Demand for small-scale renewable energy products among low-income consumers around the world is growing but many of these potential customers are unable to pay upfront for the appliances they desire. Microfinance can address that issue. This is particularly interesting for clean energy technologies where the monthly savings on fuels, exceed the monthly loan payments. There are many appliances where low-income households can save on their monthly expenses right from the beginning.
MicroEnergy Credits is partnering with two financial institutions. The first, Equity Bank, is a large commercial bank in East Africa that provides loans and other financial products to about 9.5 million low-income and middle and high income customers in the region. The second, Juhudi Kilimo, is an asset financing financial service provider who focuses on rural farmers. In addition to lending for farm assets they offer consumer loan products designed for purchasing personal clean energy technologies.
Kenya represents the most developed financial services market in East Africa, with the highest rate of market penetration of financial products and services. The industry has grown significantly over the last 10 years, both in terms of the gross loan portfolio disbursed and the number of active borrowers served. Similarly, the diversity of financial products and services available to low-income people is notable. Mobile banking and digital financial services are most developed in Kenya and complimentary regulatory policies related to deposit collection, branchless banking and agent banking have helped the industry grow rapidly in the last decade.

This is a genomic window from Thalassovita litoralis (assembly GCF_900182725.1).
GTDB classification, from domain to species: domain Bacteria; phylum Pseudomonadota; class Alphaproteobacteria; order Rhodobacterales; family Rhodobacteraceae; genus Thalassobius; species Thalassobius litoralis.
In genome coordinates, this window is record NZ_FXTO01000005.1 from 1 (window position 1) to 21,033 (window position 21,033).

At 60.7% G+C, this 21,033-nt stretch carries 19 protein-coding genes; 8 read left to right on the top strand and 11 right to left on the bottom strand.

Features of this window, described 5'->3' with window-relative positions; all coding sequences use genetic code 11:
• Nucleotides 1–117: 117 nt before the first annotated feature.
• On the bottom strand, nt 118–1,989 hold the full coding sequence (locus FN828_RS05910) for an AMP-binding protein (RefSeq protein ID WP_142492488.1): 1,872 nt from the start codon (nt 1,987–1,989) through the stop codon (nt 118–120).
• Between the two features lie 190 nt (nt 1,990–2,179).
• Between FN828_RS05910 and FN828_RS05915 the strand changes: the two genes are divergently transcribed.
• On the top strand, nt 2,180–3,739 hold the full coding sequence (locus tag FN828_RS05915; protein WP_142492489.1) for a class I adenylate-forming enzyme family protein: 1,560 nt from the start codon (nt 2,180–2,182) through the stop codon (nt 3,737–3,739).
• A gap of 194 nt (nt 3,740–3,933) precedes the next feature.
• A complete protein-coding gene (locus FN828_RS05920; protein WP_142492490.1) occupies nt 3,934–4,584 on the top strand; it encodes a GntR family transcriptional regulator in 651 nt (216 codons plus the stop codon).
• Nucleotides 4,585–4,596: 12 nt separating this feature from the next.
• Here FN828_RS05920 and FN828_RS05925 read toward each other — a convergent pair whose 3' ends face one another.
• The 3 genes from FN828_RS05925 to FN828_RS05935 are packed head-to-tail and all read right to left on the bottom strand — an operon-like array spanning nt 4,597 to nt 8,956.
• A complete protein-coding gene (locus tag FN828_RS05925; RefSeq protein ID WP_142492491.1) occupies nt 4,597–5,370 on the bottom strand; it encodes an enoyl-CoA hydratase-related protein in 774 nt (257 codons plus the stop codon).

MicroEnergy Credits has succesfully married microfinance for clean energy consumer appliances with carbon offsetting in Mongolia and India. In Kenya they have established a patnership with the largest bank, providing access to a large customer base. The client is considering purchasing the carbon credits from this programme, not to offset emissions but as a results-based payment. The financing would accellerate the dissemination of clean energy technologies in Kenya.
Climate Focus contracted Shifting Paradigms to lead the due diligence on the MircoEnergy Credits programme in Kenya. The focus of the analysis was on the sales forecasts of renewable energy applications, related emission reduction estimates, and the cooperation between MEC, the banks and the technology suppliers. For the suppliers of the clean cookstoves and solar lanterns the agent network of the banks was an attractive structure to access clients, where the microfinance loans would make their product affordable. As part of the due diligence we build a flexible model which forecasted the delivery of carbon credits in different scenarios.